Although summer is winding down, the desert heat remains strong. Our unique environment in Phoenix gives us sunshine and warm weather year-round, and many species of flora and fauna thrive in these conditions. With the most intense heat out of the way as summer fades into fall, many locals are looking to get to work on their gardens. Whether you’re a first-time planter or a proud gardener, these tips and tricks from local experts will help you achieve a beautiful and bountiful garden.  

Best Time of Year 

While people in many other states across the country have to do major gardening in the spring, when the snow melts and the cold temperatures warm up, Arizonans are lucky that fall is actually the best time to plant many different types of flowers and shrubs. Melinda Walton from Berridge Nursery says autumn is an exciting time for residents to set their gardens up for success. “Planting in the fall provides the plants an opportunity to establish before next year’s summer heat,” she said, “Planting now allows us to enjoy a long fall and spring season full of color.”  

Top Flowers 

Another benefit of planting right now is that there is an abundance of annual and perennial flowers, which Walton says is a welcome change from the limited selection of summer staples. “Fall favorites for pots and flower beds include geraniums, petunias, pansies, calibrachoas, salvias, alyssum and lobelia.” That’s not all, as bulb planting season begins in October. “Dutch iris, ranunculus, narcissus and freesias will yield bountiful blooms in the spring with little preparation effort now.” 

 Winter Worries 

Many residents worry about planting in the fall because of possible winter freezes. Walton says that actually shouldn’t be a cause for concern, as most plants will make it through the winter just fine, especially with a sheet of frost cloth to protect against chills on the few nights temps may dip down to the mid to low 30s. “Even if a little damage occurs, a spring prune and fertilization will rejuvenate the plants and encourage new growth and colorful spring blooms,” Walton added.  

Garden Care 

Now is the ideal time for gardening, because the weather is perfect for both plants and people. The lower nighttime temperatures give plants relief from the sun and heat, while the warm days support new growth and blooms. “The mornings are a great time to walk your gardens and make a plan of action for the items which would benefit from an end of summer clean-up and fertilization to produce an enjoyable fall show of color,” Walton suggested.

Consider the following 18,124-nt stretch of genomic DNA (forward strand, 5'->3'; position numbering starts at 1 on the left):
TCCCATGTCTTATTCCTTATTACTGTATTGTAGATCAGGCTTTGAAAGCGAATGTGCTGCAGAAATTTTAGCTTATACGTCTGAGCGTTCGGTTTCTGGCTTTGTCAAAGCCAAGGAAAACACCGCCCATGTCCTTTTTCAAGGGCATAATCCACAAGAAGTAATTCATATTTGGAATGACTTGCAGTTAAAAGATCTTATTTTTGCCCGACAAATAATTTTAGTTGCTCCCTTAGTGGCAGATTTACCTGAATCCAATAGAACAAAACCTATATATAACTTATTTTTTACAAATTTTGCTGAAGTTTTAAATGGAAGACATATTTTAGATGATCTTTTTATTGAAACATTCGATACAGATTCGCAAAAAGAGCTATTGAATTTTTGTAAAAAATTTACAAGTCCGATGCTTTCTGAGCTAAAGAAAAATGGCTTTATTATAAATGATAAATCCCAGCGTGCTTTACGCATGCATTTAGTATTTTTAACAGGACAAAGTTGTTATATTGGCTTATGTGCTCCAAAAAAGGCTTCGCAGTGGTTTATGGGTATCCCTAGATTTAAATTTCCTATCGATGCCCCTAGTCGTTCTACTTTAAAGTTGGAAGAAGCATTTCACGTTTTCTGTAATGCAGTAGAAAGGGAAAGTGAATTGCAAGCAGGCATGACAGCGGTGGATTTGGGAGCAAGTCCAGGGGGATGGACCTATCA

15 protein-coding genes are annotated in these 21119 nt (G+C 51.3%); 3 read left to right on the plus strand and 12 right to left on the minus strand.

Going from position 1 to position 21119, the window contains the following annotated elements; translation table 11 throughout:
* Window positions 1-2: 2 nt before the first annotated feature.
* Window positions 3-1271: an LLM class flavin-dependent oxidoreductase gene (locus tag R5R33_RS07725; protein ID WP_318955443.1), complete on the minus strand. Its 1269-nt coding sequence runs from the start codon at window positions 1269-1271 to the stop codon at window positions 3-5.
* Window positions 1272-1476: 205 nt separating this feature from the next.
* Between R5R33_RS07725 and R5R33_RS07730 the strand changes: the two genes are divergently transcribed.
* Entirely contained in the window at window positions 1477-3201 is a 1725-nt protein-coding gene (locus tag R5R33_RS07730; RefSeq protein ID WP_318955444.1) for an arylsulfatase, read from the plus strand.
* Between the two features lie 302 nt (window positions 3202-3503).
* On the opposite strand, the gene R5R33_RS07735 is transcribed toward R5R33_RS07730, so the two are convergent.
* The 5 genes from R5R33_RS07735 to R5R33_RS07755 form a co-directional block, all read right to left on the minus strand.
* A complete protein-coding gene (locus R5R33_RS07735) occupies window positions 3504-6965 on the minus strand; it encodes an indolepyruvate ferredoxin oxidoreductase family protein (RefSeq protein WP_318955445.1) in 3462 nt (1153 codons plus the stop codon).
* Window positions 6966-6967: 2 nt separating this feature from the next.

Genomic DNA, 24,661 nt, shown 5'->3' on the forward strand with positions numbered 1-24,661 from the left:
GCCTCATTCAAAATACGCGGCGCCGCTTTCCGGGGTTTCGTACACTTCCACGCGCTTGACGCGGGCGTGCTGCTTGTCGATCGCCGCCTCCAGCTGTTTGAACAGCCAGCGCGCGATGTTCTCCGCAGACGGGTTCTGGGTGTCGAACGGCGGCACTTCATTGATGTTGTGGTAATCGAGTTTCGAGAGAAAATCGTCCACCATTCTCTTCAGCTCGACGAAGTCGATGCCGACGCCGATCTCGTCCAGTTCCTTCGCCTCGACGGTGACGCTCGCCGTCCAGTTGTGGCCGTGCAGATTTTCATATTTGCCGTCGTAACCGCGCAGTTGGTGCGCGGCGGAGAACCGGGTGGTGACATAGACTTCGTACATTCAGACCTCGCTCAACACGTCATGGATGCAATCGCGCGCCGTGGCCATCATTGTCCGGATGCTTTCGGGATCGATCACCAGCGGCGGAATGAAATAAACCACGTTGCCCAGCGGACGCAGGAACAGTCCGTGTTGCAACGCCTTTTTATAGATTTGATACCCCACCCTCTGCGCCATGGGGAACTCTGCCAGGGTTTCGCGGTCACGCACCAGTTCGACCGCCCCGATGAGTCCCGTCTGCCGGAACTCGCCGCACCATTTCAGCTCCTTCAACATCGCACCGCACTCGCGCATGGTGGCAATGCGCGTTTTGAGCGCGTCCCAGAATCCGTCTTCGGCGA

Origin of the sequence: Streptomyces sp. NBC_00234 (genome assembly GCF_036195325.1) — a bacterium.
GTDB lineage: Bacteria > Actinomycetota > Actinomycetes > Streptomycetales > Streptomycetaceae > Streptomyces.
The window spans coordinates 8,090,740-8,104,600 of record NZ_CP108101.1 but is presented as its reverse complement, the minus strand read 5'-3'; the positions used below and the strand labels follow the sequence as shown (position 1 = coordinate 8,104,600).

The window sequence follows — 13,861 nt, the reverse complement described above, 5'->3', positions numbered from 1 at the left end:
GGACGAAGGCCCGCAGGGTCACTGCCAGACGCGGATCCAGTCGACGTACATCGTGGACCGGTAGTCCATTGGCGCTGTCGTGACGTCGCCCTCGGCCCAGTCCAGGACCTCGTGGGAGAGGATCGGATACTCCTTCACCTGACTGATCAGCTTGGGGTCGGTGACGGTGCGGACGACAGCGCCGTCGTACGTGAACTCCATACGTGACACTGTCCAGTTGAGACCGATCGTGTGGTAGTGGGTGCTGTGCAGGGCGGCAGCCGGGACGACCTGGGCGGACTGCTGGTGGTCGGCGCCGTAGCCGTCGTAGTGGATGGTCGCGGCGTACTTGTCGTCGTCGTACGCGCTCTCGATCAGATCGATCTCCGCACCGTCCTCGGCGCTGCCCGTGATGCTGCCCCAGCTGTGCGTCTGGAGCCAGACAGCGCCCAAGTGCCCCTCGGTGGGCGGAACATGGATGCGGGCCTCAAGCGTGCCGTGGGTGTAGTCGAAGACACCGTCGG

Another good idea is to improve the soil before planting fall flowers and vegetables. Bruce Solomon from Arcadia Color Garden recommends adding organic matter like composted mulch as well as soil sulfur, gypsum and fertilizer for the best results. “Landscape plants can be lightly pruned and fertilized, for the last time, until growth begins in the spring.”  

Landscaping 

The fall season is the prime time for installing most landscape plants, as the cold won’t have too much of an effect on new plantings. “Our soil is still warm so the root systems of newly planted landscape plants will take advantage of this to put out new roots,” Solomon explained. 

“These new plantings will also have the cooler temps of fall for less stress while establishing and the fall/winter/spring months before they have to deal with the heat of the following summer.” 

The main exceptions are frost/freeze sensitive plants such as Bougainvillea, Hibiscus and Lantana, which are best planted in the spring after danger of frost/freeze. Other great flowers to plant in your yards this season include alyssum, lobelia, poppies, snapdragons, calendulas, dianthus, stock and hollyhocks.  

Best Veggies 

One of the most exciting reasons to start your own garden now is that you can yield delicious and healthy vegetables in your own backyard. Autumn provides exceptional growing conditions for many vegetables that need a long-term harvest, including root crops such as beets, carrots, onions, parsnips, radishes and turnips. Solomon says there’s also room for cole crops including broccoli, Brussels sprouts, cabbage, cauliflower, kale, kohlrabi and mustard greens, as well as leafy greens such as bok choi, celery, swiss chard, lettuces and spinach. Of course, there’s also cold-hardy veggie varieties such as peas, endive, garlic and artichokes, as well as must-have herbs from parsley and cilantro to oregano, mint, chives and rosemary.    

For more questions about fall gardening, or to get the supplies you need to get started, visit some of our local experts at Berridge Nursery or Arcadia Color Garden Nursery.